Here is a question for you - What is your definition of "Independence"???
I ask this because I am aware that the "Choice Unlimited" Roadshow is fast approaching - with its desire to empower Disabled people to live independently and make their own choices regarding how they live their own lives.
Society seems to have the idea that "Independence" means a Disabled person being abandoned and left to get on with it - either that or "Independence" is too dangerous to consider allowing Disabled people to have.
I could point you in the direction of a couple of my acquaintances who - on first sight - appear to be totally incapable of living an independent life but are actully capable (with a few adjustments - like a Personal Assistant) of almost having a fuller life than me.
However, independence doesn't just relate to the physical aspects of someone's life.
Independence is also connected with someone's thoughts. This can either be because of the barriers that people put in their way which may make the idea of leaving the house seem like an impossible dream, or because they just don't have the energy for the battle of wits which is sometimes required in order to convince a "normal" person that the Disabled person has - and knows - their own mind.
Trust me - I can still remember the struggles I had to convince someone (who shall remain nameless) that I knew all the consequences and risks involved in something I wanted to do - and that battle was over 10 years ago.
There was one chain of events which - even though I can laugh now as I look back on it - I found extremely insulting - not to mention puzzling.
A few years ago I recieved a letter from the NHS telling me that they had made an appointment for me with my GP to discuss Healthy Eating, etc. This appointment was apparently mandatory for me to attend. So off I trundled to my GP where I saw a rather surprised nurse. The reason for her surprise became startlingly obvious when she had spoken to me for a few minutes - apparently I had appeared on her list because I supposedly had "Learning Difficulties". Hmm - someone who can speak two languages, and find their way to a Doctors' surgery under their own steam (and having a complicated conversation with said nurse) having Learning Difficulties??? Someone had obviously made a mistake somewhere along the line.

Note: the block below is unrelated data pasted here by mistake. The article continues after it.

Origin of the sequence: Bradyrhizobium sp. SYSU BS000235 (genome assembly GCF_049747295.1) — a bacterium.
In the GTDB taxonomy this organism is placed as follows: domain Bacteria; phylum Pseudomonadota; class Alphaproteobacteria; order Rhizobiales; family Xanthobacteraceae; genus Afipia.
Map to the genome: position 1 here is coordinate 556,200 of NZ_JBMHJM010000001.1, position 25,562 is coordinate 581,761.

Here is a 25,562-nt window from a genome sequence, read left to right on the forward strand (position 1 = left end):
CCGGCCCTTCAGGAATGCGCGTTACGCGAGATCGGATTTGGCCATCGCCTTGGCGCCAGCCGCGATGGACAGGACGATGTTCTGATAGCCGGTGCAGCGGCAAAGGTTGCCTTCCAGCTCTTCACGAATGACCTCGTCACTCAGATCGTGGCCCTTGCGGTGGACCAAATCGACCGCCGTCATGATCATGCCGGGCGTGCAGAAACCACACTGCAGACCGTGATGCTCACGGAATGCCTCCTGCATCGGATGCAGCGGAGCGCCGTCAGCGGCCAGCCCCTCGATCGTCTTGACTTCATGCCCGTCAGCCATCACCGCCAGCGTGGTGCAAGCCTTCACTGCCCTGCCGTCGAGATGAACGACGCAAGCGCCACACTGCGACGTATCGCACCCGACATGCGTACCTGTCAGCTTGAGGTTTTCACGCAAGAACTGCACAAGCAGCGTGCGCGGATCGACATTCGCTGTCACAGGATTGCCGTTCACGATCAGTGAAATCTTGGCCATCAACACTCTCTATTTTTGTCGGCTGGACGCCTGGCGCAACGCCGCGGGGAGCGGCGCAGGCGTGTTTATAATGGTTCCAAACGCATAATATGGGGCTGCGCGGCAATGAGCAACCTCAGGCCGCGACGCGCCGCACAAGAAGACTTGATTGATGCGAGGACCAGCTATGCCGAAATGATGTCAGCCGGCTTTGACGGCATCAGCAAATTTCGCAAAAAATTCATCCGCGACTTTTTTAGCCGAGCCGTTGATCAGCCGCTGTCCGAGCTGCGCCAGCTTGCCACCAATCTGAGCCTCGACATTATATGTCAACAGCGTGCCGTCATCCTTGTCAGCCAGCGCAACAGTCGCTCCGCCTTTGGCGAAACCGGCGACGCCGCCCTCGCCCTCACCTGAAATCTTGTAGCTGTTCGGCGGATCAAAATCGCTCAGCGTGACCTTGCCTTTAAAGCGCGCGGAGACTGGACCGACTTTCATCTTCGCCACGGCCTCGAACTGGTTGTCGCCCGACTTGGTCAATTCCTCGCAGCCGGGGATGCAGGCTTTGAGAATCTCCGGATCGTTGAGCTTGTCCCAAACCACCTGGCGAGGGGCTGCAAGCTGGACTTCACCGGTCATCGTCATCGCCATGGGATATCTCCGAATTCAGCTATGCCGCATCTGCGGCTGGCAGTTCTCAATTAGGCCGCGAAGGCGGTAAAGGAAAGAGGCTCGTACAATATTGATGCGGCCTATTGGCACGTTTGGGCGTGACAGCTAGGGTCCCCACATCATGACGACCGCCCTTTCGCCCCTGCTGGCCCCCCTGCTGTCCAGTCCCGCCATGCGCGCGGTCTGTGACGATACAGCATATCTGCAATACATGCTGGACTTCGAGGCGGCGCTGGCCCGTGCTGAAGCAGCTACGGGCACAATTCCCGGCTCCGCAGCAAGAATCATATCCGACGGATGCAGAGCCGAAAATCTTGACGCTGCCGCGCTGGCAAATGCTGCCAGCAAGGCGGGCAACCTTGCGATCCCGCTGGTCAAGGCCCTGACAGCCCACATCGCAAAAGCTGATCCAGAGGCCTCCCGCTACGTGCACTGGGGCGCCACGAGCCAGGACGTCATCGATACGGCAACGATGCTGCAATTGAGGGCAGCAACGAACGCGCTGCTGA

They had indeed made a mistake - as I found out after I had made a rather indignant complaint. The reply I received to my complaint didn't even offer an apology - it just stated that due to the fact I had been a late developer when I was little I was still on their records as having these supposed Learning Difficulties. However, their records would be changed immediately. (I never got another letter of that type again.)
True independence means being able to do your own things and think your own thoughts - knowing there is help available when you need it. Not to forget the necessary fall back of knowing your complaints will be listened to and treated with the same respect as any "normal" person would expect.
I have been lucky enough to be able to travel abroad on my own - I don't think anything of going on long train journeys by myself. I know my own mind - and I am not afraid to speak up if something is not to my liking. Some people have had the dubious "honour" of finding out exactly how stubborn I can be when I really want to do something.
I want to leave you with a song which puts what I am trying to say here more eloquently than I will ever be able to.
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